The second big factor that plays into this strategy's potential this Format is the newly unlimited status of both Tour Guide From the Underworld and Fire Formation – Tenki. We've already discussed the merits of Tour Guide in the previous paragraph, but let's talk about Tenki next. I'm sure that it's safe to say that most of us didn't expect to see this card move from Semi-Limited to unlimited and I think all of us can agree that it'll have a big competitive impact from here on out, bolstering decks like Fire Fists and Bujins.

That said, Tenki at three is great for Wind-Ups too, and allows you a greater chance of seeing your ideal opening of Wind-Up Rabbit and Wind-Up Factory. With three Pot of Duality, triple Factory, triple Tenki, and triple Wind-Up Rabbit it isn't too difficult to see that opening hand consistently.

So What Makes Wind-Ups So Great, Anyway?
To put it one way, Wind-Ups can go from 0 to 60 and back again at the drop of a hat. When you have a deck with such incredible speed that can also run trap cards, you have to sit up and pay attention. Most decks that have the ability to kill you in one turn are usually incredibly monster-heavy affairs that can be shut down by a heavy defensive line. Sometimes, these strategies are largely glass cannons. What makes a strategy like Wind-Up isn't just its fearsome ability to OTK under the right conditions, but also to grind with the nastiest of them. Wind-Up Rabbit alone wins games if you can back it up with the appropriate backrow.

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A strategy like this one is so self-contained that it can leave some room for powerful tech choices. To keep those Fire Formation – Tenkis from clogging your field, you're running a lone copy of Brotherhood of the Fire Fist – Bear to get rid of pesky problem monsters that you wouldn't be able to handle otherwise. When you're in a situation where you're grinding your opponent down with Wind-Up Rabbit, just one Bear backing it up with a steady stream of removal can be a kiss of death.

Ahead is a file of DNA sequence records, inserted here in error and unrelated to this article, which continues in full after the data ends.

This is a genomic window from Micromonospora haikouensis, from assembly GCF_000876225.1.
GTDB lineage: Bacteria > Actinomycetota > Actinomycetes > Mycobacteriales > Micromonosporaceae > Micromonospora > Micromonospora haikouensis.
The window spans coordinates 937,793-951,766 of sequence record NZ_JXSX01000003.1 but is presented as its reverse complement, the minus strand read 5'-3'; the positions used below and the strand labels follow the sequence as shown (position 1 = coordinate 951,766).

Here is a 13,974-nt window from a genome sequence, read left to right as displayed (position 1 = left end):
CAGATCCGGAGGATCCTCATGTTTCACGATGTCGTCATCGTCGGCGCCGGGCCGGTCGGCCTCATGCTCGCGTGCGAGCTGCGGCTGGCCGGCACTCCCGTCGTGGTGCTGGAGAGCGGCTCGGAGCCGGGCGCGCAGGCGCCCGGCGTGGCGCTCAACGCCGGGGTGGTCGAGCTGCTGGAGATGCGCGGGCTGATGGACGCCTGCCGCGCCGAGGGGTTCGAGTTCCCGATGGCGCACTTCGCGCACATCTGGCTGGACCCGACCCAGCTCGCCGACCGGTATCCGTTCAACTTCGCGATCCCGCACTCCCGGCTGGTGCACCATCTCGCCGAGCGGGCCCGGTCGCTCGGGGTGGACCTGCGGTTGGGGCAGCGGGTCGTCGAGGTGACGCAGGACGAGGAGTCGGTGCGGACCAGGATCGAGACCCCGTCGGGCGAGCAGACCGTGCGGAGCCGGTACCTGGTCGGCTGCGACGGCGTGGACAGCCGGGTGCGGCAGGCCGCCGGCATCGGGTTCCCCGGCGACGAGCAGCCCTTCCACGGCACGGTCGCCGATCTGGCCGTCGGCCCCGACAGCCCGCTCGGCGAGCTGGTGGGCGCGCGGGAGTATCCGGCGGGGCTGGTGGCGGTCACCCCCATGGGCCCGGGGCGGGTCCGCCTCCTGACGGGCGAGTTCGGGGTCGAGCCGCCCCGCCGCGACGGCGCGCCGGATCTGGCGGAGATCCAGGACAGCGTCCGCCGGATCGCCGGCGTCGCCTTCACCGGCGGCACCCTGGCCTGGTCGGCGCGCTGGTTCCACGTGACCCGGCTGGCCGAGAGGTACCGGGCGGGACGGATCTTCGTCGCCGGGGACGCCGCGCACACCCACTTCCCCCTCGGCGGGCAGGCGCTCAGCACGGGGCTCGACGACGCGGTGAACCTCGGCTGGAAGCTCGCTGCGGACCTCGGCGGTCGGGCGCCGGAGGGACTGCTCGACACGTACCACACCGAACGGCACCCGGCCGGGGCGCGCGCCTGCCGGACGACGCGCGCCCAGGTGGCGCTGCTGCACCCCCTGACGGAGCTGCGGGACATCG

Another powerful pick, albeit a seemingly counterintuitive one, is the use of Thunder King Rai-Oh in the Main Deck. The one thing that every successful strategy has in common right now is an ability to search out most, if not all, of its important combo pieces; if you can stop the top decks from doing that, you suddenly have a tremendous amount of power and control on your side. Sure, having Thunder King on the field can stop you from searching yourself, blocking cards like Wind-Up Factory, but in the larger picture, if you can keep Thunder King on the field there's there's a strong likelihood that you'll win because of it.

Moving Forward…
The tournament scene this month is going to be riddled with a lot of strange sights. Wind-Ups have a fairly strong match-up against most of the common suspects. The one thing you have to watch out for is Skill Drain – if you can't get it off of the field, it will kill you, quickly and mercilessly. It's worth attempting to Main Deck the third Mystical Space Typhoon if you can find the room.

In return for that risk, Wind-Ups have one big force on their side in the form of Soul Drain. Save for pulling monsters out of your graveyard with Wind-Up Rat, you have next to no interaction with the yard and therefore no dependence on it. You also have to watch out for Gozen Match and Rivalry of the Warlords, but it isn't anything a couple Dust Tornado can't solve.

When it comes to Xyz Monsters, this deck lets you take your pick of the cream of the crop. Anything between Ranks 3 and 5 are at your disposal. After Legacy of the Valiant, this notion will be even more horrifyingly powerful when you can take full advantage of Evilswarm Exciton Knight and Number 101: Silent Honors Ark Knight – two of the most fearsome Xyz to ever grace this game. I'm genuinely frightened to play after those two are released. I urge you to look into this deck before the release of those two monsters. The potential's there: once LVAL drops, Wind-Ups could climb back to the top of the competitive heap.

-Zach Buckley

Team Nofatchx